9 Things You Need to Know about Journalists

The digital world has democratized the artistic aspect of our lives and influenced the work of journalists. Here's a list of nine things you probably don't know. Get the insights into this specific sphere!

1 — Journalists are Not Encyclopedias

They are specialists in their field and know more than the majority of people, but beware — they aren't cyborgs without feeling. They like talking to artists and learning about influencers from different areas as if it's the first time they've heard the story. Don't assume that journalists know your story as much as you know it.

2 — Journalists Have an Agenda

Of course, every professional journalist has an agenda to follow and respect. What is more important, they have important dates, deadlines, and writer's blocks. That is a factor that you must consider when trying to contact a journalist and set up a meeting or interview.

3 — They Rather Like the Work with Press

Press relations specialists usually are on good terms with journalists for the simple reason — they know the codes and tricks of trading. If you don't know where to invest your little promo budget, we highly recommend hiring someone who knows how to talk to reporters. The return on that investment will be great.

4 — Journalists are the Figures of Authority

Today, with access to the Internet, everyone can publish a post in a blog to express themselves and share their ideas with others. Everyone can criticize, although sometimes it is not a critique that everyone expects to hear. But, frequently, journalists hit the right button and appear on the same page with the audience. If journalists today have a column in a major media, it is because they have developed the trust and respect of readers. They deserved their personal space!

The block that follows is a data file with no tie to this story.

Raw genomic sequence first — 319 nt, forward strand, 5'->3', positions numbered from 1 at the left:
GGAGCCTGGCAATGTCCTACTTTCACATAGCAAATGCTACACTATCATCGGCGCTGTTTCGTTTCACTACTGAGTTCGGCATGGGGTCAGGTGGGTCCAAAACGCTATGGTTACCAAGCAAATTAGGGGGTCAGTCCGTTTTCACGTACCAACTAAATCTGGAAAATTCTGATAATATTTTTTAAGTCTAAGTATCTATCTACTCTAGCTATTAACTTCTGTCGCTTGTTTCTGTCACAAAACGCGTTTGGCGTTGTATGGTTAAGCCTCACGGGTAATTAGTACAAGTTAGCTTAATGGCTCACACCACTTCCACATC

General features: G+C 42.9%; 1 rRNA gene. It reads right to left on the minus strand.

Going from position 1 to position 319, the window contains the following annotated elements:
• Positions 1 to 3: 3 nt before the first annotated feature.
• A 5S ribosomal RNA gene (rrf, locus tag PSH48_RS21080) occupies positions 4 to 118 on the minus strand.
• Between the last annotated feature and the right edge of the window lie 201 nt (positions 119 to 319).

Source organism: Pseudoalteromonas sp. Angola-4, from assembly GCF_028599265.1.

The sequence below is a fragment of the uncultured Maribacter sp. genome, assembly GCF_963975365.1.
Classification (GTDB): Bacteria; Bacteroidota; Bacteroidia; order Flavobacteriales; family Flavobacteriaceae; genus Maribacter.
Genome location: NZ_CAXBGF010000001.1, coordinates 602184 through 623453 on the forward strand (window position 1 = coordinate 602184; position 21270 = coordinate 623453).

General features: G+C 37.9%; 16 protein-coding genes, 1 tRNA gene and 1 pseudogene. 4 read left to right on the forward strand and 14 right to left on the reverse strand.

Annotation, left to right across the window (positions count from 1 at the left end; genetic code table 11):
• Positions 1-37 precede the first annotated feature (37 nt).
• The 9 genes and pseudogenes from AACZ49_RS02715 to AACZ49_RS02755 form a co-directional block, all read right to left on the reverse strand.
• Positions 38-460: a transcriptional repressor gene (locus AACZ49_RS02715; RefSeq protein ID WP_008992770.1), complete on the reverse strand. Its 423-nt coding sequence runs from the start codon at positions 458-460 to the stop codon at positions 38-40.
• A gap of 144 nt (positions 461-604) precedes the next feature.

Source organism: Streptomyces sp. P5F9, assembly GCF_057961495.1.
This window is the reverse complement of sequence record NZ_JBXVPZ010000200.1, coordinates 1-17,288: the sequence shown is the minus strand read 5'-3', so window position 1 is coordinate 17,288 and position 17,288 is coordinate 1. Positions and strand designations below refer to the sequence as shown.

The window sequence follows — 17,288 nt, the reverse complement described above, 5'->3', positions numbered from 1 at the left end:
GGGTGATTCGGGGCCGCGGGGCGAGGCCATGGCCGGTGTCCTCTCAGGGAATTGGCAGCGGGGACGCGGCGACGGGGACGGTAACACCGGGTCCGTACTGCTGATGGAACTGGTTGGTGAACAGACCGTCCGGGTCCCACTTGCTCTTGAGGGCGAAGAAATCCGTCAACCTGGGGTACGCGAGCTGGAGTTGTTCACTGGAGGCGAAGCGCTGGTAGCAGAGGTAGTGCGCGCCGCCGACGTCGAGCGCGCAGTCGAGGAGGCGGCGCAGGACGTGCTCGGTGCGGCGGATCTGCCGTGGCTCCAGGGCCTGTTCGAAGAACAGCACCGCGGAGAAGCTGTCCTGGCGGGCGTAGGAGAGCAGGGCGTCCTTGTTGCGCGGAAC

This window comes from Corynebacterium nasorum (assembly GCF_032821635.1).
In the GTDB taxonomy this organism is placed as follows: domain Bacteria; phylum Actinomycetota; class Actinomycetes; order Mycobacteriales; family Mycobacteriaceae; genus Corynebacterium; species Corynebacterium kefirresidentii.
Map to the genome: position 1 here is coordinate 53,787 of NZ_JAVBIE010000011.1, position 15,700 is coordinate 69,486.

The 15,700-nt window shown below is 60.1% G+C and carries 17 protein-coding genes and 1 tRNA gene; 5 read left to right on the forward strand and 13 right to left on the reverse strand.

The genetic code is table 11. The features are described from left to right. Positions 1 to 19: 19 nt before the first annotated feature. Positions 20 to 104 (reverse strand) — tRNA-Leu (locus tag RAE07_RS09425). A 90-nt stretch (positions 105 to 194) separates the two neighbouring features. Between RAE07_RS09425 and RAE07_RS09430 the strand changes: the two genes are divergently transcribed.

5 — They Aren't Always in Search for Freebie

Free tickets, access to band dressing rooms, and the chance to hear their music before anyone else: real journalists don't do their job only for these reasons. They are storytellers, first and foremost. If a person is motivated by free-of-charge benefits, they aren't professional journalists — they are groupies.

6 — They Value What They Do — They Want to Be Paid

Writing for free is a good way to develop journalism skills, discover the audience, and build readership. On the other hand, every person with experience and an established reputation deserves to be paid for their work. Volunteering decreases the value of professionalism and experience.

7 — They Manage to Write about Anything Whether They Like it or Not

When writing an article, journalists set their opinions aside. They are actually able to write about anything — from art to the environmental problems and social movements — in a neutral way. They can tell you a fair and reasonable story, and that is the challenge of journalistic writing.

— They Adapt to Changes

The media world is changing. The printed materials like newspapers are slowly disappearing, and the writing technique has also changed. In terms of SEO, writing isn't something journalists like to do, but it is the best thing they have mastered and use efficiently.

9 — Journalists are Ready for Any Interview with Minimum Preparation

Many journalists can pull the best of history with minimal preparation. It's not always necessary to write 20 questions before meeting the musicians, writers, scientists, and other interesting people. Journalists emphasize at least three specific points related to the interviewee's situation, add five precise questions, and let the conversation flow.

Now that you know more about journalism, how can you benefit from it?